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Major Wireless Chip Supplier Broadcom Announces First NFC Chip

U.S.-based chip maker Broadcom, a top supplier of wireless chips to the smartphone industry, today is announcing its first NFC chip, shaking up an already crowded field of chip vendors.

As NFC Times reported Sept. 9, the Broadcom offer will be a standalone chip using 40-nanometer technology. Broadcom touts the chip as the smallest and most power-efficient on the market.

The chip, the BCM2079x, could be used for device pairing and content sharing between smartphones and other devices and also to support payment and ticketing.

Broadcom’s announcement said the chip supports both a single-wire protocol connection–enabling applications on SIM cards–as well as interfaces for embedded secure chips. It also said the chip is the “only NFC controller to integrate transaction-based Application ID routing for simultaneous support of multiple secure elements within a single device.”

That apparently would enable such applications as contactless credit cards or ticketing to run on more than one secure element in the same phone.

Broadcom was not immediately available for comment. Craig Ochikubo, vice president and general manager in Broadcom’s wireless and personal area networks, was planning to announce the chip today at the large PT/Expo Comm telecom and IT show in Beijing.

Broadcom, the largest supplier of Bluetooth and WiFi chips to the smartphone industry, also touts the chip as easily linking up with its combo chips supporting Bluetooth, WiFi and FM radio in the same device. This could then enable quick pairing of devices to transfer data to other devices, for example, touching a smartphone to a tablet or television to transfer data.

“Broadcom is committed to making NFC as ubiquitous as Bluetooth and WiFi are today,” Ochikubo said in a statement, adding that Broadcom’s experience with Bluetooth and WiFi “influenced the architecture of these new chips to meet the performance required by OEMs (original equipment manufacturers), allowing them to more easily add NFC to their designs.”

Broadcom was originally thought to be planning to introduce NFC first as part of a combo chip, combining NFC with such other wireless technologies as Bluetooth and WiFi.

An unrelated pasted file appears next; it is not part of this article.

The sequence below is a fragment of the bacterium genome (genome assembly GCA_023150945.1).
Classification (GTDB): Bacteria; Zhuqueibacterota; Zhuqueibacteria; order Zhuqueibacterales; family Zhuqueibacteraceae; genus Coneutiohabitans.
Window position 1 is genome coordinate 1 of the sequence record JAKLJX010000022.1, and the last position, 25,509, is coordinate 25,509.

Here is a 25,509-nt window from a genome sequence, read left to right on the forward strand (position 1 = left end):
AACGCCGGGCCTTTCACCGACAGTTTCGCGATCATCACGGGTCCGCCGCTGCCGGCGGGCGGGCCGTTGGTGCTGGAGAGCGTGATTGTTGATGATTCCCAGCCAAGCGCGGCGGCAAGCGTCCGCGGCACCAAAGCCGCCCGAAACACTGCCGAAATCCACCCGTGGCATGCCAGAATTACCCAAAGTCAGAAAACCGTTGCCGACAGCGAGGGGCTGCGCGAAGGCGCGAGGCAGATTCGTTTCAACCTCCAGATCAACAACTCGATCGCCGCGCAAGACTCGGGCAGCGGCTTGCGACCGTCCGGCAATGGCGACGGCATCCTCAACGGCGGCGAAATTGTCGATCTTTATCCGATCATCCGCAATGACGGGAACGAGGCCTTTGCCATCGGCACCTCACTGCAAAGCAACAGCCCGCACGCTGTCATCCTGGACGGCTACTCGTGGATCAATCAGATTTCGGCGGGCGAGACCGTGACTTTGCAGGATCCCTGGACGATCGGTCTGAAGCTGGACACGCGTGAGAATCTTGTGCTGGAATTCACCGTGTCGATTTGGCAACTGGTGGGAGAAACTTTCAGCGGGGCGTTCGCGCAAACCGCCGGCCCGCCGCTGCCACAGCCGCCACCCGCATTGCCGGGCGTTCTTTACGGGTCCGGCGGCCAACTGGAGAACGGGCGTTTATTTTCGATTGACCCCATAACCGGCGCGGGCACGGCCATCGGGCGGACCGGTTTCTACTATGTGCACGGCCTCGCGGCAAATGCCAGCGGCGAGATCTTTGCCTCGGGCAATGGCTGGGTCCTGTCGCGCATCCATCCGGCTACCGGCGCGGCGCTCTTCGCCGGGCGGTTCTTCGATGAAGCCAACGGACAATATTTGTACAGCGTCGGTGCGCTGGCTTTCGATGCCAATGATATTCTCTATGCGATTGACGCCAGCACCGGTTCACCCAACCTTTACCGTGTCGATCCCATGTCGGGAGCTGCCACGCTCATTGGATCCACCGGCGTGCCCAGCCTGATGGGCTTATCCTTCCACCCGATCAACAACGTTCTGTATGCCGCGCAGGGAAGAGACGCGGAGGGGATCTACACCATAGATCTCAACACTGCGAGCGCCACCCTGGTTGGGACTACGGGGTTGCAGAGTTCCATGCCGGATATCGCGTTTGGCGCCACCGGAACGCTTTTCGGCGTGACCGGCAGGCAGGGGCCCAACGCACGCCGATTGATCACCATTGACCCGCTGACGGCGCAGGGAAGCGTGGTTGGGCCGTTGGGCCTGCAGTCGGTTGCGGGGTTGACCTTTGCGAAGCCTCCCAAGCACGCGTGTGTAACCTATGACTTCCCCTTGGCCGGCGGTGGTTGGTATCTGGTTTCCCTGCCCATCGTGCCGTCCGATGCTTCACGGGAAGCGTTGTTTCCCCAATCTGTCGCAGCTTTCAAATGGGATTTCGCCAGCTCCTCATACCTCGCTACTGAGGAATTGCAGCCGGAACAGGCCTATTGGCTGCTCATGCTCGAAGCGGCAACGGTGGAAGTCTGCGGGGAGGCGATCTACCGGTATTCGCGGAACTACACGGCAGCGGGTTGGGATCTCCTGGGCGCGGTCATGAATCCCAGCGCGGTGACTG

The chip maker more than a year ago finalized its $47.5 million purchase of UK-based Innovision, which supplied Broadcom and other chip makers with intellectual property for incorporating NFC in combo wireless chips.

Combo chips, which also can variously include such wireless technologies as FM radio and GPS, are used in a variety of smartphones and the expectation is that smartphone makers will eventually order the chips supporting NFC, as well. The combo chips save both space and money compared with separate chips covering the different wireless technologies.

But as Ochikubo told NFC Times earlier, handset makers are looking for standalone NFC chips for the next 12 to 24 months.

They are expected to eventually order combo chips incorporating NFC. But in addition to the weak demand so far for the combo chips by handset makers, some observers believe the technology to combine NFC with other wireless technologies is not yet ready.

The Innovision acquisition also gave Broadcom an NFC-tag unit. The chip maker is no doubt using IP it acquired from Innovision in the standalone chip, said observers.

As NFC Times reported earlier, Mark Hung, research director for wireless at U.S.-based research and consulting firm Gartner, said that while Broadcom is late in entering the already congested market for standalone NFC chips, it has a couple of advantages. Its chip would be based on 40-nanometer architecture, much smaller than the designs other chip makers are working with at present, he told NFC Times. This would save space and power consumption in the phones, he said.

Also, in addition to smartphones, Broadcom supplies non-NFC chips for televisions, PCs, set-top boxes and peripherals, which could help it provide NFC for these devices, as well, Hung said.

Broadcom’s standalone chip could roil an already crowded market. Such other major chip makers as Samsung Semiconductor, Texas Instruments, Renesas Electronics and STMicroelectronics have developed standalone NFC chips.

But they aren’t shipping them in volume yet. The main rival for the Broadcom NFC chips, therefore, will be NXP Semiconductors, which owns by far the largest share of the budding market. NXP is either supplying NFC chips or has announced design wins for such handset makers as Nokia, Samsung, Sony-Ericsson, ZTE and Huawei. France-based Inside Secure is also shipping NFC chips in volume. NXP recently said it is working with 15 device makers on 70 phone models and 10 tablets in the pipeline.

NXP supplies its own embedded chips, stacked with its NFC chips, including those in Google’s Nexus S Android phones.

It’s not clear whether Broadcom is working with a particular supplier of embedded secure chips. Broadcom itself does not have the smart card chip technology to offer its own secure elements.

Broadcom’s announcement didn’t mention when the new NFC chip would be available for sampling and volume production, but Ochikubo earlier told NFC Times the company doesn’t announce products long before it is ready to ship them. One report said the chips would be in devices launched by mid-2012.

“One of the big things for us is not to do (product) preannoucements that don’t reflect the reality,” he said.

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